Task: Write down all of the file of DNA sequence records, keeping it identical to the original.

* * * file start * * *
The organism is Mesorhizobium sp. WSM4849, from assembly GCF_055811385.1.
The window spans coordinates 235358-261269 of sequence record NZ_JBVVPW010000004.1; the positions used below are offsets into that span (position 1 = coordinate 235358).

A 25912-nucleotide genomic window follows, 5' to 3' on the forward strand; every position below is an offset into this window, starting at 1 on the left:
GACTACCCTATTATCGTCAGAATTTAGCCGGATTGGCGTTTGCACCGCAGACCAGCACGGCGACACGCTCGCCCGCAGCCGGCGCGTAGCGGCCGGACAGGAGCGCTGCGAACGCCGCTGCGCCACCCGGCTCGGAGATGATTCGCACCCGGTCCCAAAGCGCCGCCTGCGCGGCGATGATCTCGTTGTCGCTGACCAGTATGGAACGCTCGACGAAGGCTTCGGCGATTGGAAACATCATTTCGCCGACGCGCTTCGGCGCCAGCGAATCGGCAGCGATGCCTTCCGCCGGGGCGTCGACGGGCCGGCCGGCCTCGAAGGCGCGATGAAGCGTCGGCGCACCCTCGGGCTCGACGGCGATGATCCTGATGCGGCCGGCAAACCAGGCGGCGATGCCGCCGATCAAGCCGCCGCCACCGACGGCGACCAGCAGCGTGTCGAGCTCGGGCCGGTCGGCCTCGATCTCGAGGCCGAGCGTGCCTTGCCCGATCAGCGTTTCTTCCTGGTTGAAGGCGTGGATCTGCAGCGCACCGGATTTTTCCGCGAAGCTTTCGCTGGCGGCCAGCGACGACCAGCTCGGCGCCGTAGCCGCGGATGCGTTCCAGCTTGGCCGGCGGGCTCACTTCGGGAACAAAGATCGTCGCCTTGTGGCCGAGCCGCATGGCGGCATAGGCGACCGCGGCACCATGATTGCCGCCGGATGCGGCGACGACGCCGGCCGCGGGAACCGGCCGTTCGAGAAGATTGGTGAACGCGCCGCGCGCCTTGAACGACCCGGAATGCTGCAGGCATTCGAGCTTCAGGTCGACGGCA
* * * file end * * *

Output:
The organism is Mesorhizobium sp. WSM4849, from assembly GCF_055811385.1.
The window spans coordinates 235358-261269 of sequence record NZ_JBVVPW010000004.1; the positions used below are offsets into that span (position 1 = coordinate 235358).

A 25912-nucleotide genomic window follows, 5' to 3' on the forward strand; every position below is an offset into this window, starting at 1 on the left:
GACTACCCTATTATCGTCAGAATTTAGCCGGATTGGCGTTTGCACCGCAGACCAGCACGGCGACACGCTCGCCCGCAGCCGGCGCGTAGCGGCCGGACAGGAGCGCTGCGAACGCCGCTGCGCCACCCGGCTCGGAGATGATTCGCACCCGGTCCCAAAGCGCCGCCTGCGCGGCGATGATCTCGTTGTCGCTGACCAGTATGGAACGCTCGACGAAGGCTTCGGCGATTGGAAACATCATTTCGCCGACGCGCTTCGGCGCCAGCGAATCGGCAGCGATGCCTTCCGCCGGGGCGTCGACGGGCCGGCCGGCCTCGAAGGCGCGATGAAGCGTCGGCGCACCCTCGGGCTCGACGGCGATGATCCTGATGCGGCCGGCAAACCAGGCGGCGATGCCGCCGATCAAGCCGCCGCCACCGACGGCGACCAGCAGCGTGTCGAGCTCGGGCCGGTCGGCCTCGATCTCGAGGCCGAGCGTGCCTTGCCCGATCAGCGTTTCTTCCTGGTTGAAGGCGTGGATCTGCAGCGCACCGGATTTTTCCGCGAAGCTTTCGCTGGCGGCCAGCGACGACCAGCTCGGCGCCGTAGCCGCGGATGCGTTCCAGCTTGGCCGGCGGGCTCACTTCGGGAACAAAGATCGTCGCCTTGTGGCCGAGCCGCATGGCGGCATAGGCGACCGCGGCACCATGATTGCCGCCGGATGCGGCGACGACGCCGGCCGCGGGAACCGGCCGTTCGAGAAGATTGGTGAACGCGCCGCGCGCCTTGAACGACCCGGAATGCTGCAGGCATTCGAGCTTCAGGTCGACGGCA